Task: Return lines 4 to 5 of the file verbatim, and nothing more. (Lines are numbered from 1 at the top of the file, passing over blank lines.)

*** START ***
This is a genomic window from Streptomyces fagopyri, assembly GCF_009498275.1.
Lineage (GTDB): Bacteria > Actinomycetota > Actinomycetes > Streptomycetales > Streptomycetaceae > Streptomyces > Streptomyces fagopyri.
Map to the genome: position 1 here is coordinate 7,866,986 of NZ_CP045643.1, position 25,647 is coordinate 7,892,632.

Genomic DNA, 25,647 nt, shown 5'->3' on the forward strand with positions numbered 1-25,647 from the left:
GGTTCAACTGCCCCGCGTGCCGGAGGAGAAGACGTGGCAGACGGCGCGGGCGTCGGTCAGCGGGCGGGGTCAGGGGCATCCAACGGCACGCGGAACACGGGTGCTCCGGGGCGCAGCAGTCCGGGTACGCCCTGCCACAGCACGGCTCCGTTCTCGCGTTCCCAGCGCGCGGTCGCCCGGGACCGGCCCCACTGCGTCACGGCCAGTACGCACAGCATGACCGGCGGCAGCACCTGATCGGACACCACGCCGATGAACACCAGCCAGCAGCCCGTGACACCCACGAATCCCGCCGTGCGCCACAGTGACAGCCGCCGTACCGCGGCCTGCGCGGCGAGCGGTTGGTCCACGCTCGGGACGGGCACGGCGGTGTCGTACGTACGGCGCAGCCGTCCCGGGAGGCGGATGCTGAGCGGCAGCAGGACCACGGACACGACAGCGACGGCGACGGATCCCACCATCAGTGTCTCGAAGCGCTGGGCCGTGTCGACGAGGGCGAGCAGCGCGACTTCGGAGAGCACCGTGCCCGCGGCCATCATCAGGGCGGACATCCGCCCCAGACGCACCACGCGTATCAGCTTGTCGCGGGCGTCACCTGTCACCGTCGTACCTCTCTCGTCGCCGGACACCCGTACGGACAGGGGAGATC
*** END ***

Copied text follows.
Genomic DNA, 25,647 nt, shown 5'->3' on the forward strand with positions numbered 1-25,647 from the left:
GGTTCAACTGCCCCGCGTGCCGGAGGAGAAGACGTGGCAGACGGCGCGGGCGTCGGTCAGCGGGCGGGGTCAGGGGCATCCAACGGCACGCGGAACACGGGTGCTCCGGGGCGCAGCAGTCCGGGTACGCCCTGCCACAGCACGGCTCCGTTCTCGCGTTCCCAGCGCGCGGTCGCCCGGGACCGGCCCCACTGCGTCACGGCCAGTACGCACAGCATGACCGGCGGCAGCACCTGATCGGACACCACGCCGATGAACACCAGCCAGCAGCCCGTGACACCCACGAATCCCGCCGTGCGCCACAGTGACAGCCGCCGTACCGCGGCCTGCGCGGCGAGCGGTTGGTCCACGCTCGGGACGGGCACGGCGGTGTCGTACGTACGGCGCAGCCGTCCCGGGAGGCGGATGCTGAGCGGCAGCAGGACCACGGACACGACAGCGACGGCGACGGATCCCACCATCAGTGTCTCGAAGCGCTGGGCCGTGTCGACGAGGGCGAGCAGCGCGACTTCGGAGAGCACCGTGCCCGCGGCCATCATCAGGGCGGACATCCGCCCCAGACGCACCACGCGTATCAGCTTGTCGCGGGCGTCACCTGTCACCGTCGTACCTCTCTCGTCGCCGGACACCCGTACGGACAGGGGAGATC